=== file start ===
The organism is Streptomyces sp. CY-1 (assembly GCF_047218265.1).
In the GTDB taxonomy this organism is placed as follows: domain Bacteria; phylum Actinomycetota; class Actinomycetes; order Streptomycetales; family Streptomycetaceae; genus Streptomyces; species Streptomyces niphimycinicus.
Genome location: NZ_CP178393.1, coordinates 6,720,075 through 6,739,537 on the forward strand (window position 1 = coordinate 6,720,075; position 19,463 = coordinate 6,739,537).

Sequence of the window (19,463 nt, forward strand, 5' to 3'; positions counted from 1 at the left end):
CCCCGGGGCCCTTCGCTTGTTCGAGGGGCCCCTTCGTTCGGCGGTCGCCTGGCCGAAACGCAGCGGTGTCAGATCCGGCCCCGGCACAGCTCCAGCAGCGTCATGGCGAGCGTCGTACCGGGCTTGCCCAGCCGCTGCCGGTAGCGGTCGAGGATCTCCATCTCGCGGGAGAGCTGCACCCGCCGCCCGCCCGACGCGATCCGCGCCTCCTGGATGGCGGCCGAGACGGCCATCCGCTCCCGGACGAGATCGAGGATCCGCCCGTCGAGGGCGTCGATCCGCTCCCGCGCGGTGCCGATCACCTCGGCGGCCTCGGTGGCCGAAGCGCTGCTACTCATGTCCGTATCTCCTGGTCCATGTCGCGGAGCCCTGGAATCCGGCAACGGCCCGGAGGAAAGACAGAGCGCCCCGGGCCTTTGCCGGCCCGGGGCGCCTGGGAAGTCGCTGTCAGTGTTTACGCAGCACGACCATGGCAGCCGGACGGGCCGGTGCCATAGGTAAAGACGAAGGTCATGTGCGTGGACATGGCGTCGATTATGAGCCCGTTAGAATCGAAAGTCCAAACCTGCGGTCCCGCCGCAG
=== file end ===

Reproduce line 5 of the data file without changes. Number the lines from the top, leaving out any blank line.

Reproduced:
CCCCGGGGCCCTTCGCTTGTTCGAGGGGCCCCTTCGTTCGGCGGTCGCCTGGCCGAAACGCAGCGGTGTCAGATCCGGCCCCGGCACAGCTCCAGCAGCGTCATGGCGAGCGTCGTACCGGGCTTGCCCAGCCGCTGCCGGTAGCGGTCGAGGATCTCCATCTCGCGGGAGAGCTGCACCCGCCGCCCGCCCGACGCGATCCGCGCCTCCTGGATGGCGGCCGAGACGGCCATCCGCTCCCGGACGAGATCGAGGATCCGCCCGTCGAGGGCGTCGATCCGCTCCCGCGCGGTGCCGATCACCTCGGCGGCCTCGGTGGCCGAAGCGCTGCTACTCATGTCCGTATCTCCTGGTCCATGTCGCGGAGCCCTGGAATCCGGCAACGGCCCGGAGGAAAGACAGAGCGCCCCGGGCCTTTGCCGGCCCGGGGCGCCTGGGAAGTCGCTGTCAGTGTTTACGCAGCACGACCATGGCAGCCGGACGGGCCGGTGCCATAGGTAAAGACGAAGGTCATGTGCGTGGACATGGCGTCGATTATGAGCCCGTTAGAATCGAAAGTCCAAACCTGCGGTCCCGCCGCAG